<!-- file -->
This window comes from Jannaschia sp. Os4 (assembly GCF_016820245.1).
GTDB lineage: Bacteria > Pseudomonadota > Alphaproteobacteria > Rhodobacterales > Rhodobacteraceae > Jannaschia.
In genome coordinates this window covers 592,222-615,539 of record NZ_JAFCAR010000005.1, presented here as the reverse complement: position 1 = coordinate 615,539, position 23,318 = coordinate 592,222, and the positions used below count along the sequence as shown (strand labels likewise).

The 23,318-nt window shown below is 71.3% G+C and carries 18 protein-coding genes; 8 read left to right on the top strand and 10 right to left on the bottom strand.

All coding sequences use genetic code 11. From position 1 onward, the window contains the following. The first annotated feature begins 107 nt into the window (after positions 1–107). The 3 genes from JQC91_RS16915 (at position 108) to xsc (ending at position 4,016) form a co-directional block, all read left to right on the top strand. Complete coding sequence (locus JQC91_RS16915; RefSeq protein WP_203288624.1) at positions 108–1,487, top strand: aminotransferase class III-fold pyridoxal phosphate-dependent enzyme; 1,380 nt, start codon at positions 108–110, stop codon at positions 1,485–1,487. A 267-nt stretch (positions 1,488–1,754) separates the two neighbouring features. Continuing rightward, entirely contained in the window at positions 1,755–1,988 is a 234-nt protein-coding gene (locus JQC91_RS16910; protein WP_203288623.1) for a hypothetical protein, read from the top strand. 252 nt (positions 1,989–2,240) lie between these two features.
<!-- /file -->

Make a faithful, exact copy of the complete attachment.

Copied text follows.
This window comes from Jannaschia sp. Os4 (assembly GCF_016820245.1).
GTDB lineage: Bacteria > Pseudomonadota > Alphaproteobacteria > Rhodobacterales > Rhodobacteraceae > Jannaschia.
In genome coordinates this window covers 592,222-615,539 of record NZ_JAFCAR010000005.1, presented here as the reverse complement: position 1 = coordinate 615,539, position 23,318 = coordinate 592,222, and the positions used below count along the sequence as shown (strand labels likewise).

The 23,318-nt window shown below is 71.3% G+C and carries 18 protein-coding genes; 8 read left to right on the top strand and 10 right to left on the bottom strand.

All coding sequences use genetic code 11. From position 1 onward, the window contains the following. The first annotated feature begins 107 nt into the window (after positions 1–107). The 3 genes from JQC91_RS16915 (at position 108) to xsc (ending at position 4,016) form a co-directional block, all read left to right on the top strand. Complete coding sequence (locus JQC91_RS16915; RefSeq protein WP_203288624.1) at positions 108–1,487, top strand: aminotransferase class III-fold pyridoxal phosphate-dependent enzyme; 1,380 nt, start codon at positions 108–110, stop codon at positions 1,485–1,487. A 267-nt stretch (positions 1,488–1,754) separates the two neighbouring features. Continuing rightward, entirely contained in the window at positions 1,755–1,988 is a 234-nt protein-coding gene (locus JQC91_RS16910; protein WP_203288623.1) for a hypothetical protein, read from the top strand. 252 nt (positions 1,989–2,240) lie between these two features.